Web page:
• p 298: Sensing variable
  • p 301: coupling count is the number of values that Pass into and out of the method you are extracting

Dependency breaking techniques

Following refactoring techniques can help you to get tests in place → when you do, you'll be able to make some invasive changes with more confidence that you aren't breaking anything

  • p 312: "Programming is the art of doing one thing at a time"
  • p 313: "when you are breaking dependencies, you have to apply extra care for PRESERVE SIGNATURES
  • p 329: Adapt Parameter
    1. Create the new interface → make it simple and communicative as possible → try not to create an interface test will require more than the trivial changes in the method
    2. Create a production implementation for the new interface
    3. Create a fake implementation for the new interface
    4. Write a simple test case, passing the fake to the method
    5. Make the changes you need to in the method to use the new parameter
    6. Do your tests to verify that you are able to test the method using the fake
  • p 330: Break Out Method Object → idea: move a long method to a new class → Objects you create using that new class are called method objects because they embody the code of a single object
    1. Create a class that will house the method code
    2. Create a constructor for the class and "Preserve Signatures" to give it an extra copy of the arguments by the method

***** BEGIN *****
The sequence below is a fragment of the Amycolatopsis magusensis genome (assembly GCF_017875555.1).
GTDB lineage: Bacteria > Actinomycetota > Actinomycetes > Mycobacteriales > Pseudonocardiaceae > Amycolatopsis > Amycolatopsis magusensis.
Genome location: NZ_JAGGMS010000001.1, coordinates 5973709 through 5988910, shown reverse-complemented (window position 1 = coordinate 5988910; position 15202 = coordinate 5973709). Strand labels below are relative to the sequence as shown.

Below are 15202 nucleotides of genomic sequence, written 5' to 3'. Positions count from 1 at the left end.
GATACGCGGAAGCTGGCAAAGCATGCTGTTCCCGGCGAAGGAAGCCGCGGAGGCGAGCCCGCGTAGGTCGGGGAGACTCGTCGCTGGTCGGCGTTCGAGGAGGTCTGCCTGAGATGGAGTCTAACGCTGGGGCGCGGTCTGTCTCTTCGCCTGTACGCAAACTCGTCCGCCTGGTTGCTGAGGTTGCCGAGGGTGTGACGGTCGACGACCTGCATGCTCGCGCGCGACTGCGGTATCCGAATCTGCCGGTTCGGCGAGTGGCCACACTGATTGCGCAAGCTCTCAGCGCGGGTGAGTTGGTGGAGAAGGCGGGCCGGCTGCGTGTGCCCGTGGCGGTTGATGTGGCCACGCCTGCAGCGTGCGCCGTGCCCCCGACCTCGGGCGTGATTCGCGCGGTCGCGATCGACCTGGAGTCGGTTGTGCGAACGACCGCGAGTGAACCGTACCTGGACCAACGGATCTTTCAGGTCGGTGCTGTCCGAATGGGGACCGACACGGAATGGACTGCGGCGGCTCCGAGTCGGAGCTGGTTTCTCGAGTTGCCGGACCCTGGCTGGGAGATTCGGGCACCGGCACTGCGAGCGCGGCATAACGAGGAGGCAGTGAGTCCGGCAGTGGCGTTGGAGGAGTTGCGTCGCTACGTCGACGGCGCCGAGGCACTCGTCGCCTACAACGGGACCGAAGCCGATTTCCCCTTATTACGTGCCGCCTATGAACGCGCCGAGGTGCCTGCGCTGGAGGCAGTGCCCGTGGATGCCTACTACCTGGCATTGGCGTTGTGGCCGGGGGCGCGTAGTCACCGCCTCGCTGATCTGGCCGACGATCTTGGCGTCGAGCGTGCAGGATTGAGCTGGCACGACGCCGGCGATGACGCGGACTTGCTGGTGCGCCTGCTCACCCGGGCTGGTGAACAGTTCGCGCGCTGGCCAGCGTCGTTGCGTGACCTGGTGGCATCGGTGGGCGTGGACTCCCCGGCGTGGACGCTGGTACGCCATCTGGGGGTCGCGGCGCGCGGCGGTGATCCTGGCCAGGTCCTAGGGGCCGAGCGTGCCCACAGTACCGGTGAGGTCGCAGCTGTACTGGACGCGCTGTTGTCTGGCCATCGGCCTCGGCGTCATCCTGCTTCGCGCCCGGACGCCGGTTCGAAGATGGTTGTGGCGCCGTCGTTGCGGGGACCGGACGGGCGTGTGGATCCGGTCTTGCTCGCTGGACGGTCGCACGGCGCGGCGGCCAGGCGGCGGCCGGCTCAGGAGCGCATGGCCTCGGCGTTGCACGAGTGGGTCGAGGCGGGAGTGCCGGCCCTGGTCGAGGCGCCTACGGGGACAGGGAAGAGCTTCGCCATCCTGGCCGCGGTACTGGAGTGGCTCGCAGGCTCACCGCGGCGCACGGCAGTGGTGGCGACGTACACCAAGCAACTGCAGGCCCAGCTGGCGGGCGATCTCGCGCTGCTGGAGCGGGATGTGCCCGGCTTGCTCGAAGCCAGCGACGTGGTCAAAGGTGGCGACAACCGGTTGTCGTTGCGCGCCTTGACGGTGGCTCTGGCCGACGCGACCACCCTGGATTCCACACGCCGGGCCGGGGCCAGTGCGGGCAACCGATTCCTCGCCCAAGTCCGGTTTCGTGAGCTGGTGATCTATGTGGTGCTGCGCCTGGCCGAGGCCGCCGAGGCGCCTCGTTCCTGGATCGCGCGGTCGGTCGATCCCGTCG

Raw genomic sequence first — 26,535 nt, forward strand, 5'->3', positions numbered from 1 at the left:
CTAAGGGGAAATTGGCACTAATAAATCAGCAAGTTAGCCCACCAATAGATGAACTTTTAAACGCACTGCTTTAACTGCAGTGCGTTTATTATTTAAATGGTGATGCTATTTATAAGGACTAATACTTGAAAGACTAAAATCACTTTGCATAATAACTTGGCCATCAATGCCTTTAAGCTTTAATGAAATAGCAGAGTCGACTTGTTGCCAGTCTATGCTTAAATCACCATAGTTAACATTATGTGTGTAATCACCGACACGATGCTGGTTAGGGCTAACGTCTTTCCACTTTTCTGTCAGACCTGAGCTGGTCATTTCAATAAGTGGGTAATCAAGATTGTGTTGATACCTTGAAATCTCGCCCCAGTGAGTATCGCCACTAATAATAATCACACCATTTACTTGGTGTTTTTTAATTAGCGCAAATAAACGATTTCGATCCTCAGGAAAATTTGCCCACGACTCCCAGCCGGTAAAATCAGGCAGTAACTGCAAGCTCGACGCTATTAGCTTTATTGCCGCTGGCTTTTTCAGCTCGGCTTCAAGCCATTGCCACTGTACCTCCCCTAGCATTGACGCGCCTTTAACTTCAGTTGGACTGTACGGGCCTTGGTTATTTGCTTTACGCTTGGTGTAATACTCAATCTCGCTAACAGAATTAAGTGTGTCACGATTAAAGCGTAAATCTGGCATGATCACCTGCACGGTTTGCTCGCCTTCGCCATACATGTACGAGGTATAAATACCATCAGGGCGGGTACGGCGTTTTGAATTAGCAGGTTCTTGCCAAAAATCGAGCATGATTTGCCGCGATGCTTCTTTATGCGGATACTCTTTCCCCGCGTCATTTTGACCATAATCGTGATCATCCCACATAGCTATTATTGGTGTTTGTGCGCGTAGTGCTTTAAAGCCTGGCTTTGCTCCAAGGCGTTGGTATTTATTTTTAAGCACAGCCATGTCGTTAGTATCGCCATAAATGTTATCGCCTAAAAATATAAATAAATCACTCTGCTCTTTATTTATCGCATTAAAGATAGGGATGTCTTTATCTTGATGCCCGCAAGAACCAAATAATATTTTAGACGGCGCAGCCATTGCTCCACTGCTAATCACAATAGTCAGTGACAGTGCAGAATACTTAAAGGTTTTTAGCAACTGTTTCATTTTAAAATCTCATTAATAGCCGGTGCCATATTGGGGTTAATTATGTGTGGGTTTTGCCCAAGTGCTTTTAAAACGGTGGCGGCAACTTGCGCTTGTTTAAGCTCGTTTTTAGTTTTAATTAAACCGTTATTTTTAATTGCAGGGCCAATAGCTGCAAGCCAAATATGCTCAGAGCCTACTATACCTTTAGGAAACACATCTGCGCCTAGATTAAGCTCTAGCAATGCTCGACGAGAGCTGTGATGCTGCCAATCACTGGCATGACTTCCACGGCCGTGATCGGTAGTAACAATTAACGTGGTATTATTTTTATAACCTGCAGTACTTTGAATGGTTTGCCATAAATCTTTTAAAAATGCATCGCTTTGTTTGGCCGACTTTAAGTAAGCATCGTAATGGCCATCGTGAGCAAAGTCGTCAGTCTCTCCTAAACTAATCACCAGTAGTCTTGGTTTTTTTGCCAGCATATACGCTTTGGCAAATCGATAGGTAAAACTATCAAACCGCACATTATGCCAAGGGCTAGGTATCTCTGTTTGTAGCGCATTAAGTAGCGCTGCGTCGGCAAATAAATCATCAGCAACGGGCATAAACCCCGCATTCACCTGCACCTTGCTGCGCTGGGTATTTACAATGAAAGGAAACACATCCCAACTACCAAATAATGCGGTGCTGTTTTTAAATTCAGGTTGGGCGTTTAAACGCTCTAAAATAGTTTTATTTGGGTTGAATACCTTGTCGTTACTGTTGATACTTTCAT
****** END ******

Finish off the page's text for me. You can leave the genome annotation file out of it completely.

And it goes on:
3. For each argument in the constructor, declare an instance variable and give it exactly the same type as the variable
    4. Create an empty execution method on the new class. Often this method is called run()
    5. Copy the body of the old method into the execution method
    6. If needed, use "Extract Interface" to break dependencies on the original class.
  • p 339: Encapsulate Global Reference → "If several globals always used or are modified near each other, they belong in the same class" → "We are trying to do the minimal work to get tests in place"
    1. Identify the global you want to encapsulate
    2. Create a class that you want to reference them from
    3. Copy the globals into the class. If some of them are variables, handle them in the initialization in the class
    4. Comment out the original declarations of the globals
    5. Declare a global instance of the new class
    6. Preceade each unsubcribed reference with the name of the global instance of the new class. Find old references via compiler or grep.